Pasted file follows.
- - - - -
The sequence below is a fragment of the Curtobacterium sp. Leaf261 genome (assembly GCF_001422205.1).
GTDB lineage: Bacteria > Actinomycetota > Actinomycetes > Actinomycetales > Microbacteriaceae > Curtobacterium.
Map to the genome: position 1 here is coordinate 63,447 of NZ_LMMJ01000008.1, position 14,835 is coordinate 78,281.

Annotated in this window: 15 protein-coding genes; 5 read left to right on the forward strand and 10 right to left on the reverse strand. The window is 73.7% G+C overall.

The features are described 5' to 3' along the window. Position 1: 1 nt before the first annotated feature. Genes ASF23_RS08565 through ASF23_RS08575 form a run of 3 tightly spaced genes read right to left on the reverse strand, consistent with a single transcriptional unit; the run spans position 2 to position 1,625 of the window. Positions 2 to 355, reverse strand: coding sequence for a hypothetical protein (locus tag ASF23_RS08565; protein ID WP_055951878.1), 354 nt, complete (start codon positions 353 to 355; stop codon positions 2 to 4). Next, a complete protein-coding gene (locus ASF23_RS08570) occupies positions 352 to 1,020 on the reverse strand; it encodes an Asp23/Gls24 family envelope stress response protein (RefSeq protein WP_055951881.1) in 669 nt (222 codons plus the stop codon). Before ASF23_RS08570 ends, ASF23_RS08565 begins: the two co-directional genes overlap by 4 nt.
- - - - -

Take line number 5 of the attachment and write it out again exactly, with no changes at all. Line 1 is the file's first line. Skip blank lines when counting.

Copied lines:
The features are described 5' to 3' along the window. Position 1: 1 nt before the first annotated feature. Genes ASF23_RS08565 through ASF23_RS08575 form a run of 3 tightly spaced genes read right to left on the reverse strand, consistent with a single transcriptional unit; the run spans position 2 to position 1,625 of the window. Positions 2 to 355, reverse strand: coding sequence for a hypothetical protein (locus tag ASF23_RS08565; protein ID WP_055951878.1), 354 nt, complete (start codon positions 353 to 355; stop codon positions 2 to 4). Next, a complete protein-coding gene (locus ASF23_RS08570) occupies positions 352 to 1,020 on the reverse strand; it encodes an Asp23/Gls24 family envelope stress response protein (RefSeq protein WP_055951881.1) in 669 nt (222 codons plus the stop codon). Before ASF23_RS08570 ends, ASF23_RS08565 begins: the two co-directional genes overlap by 4 nt.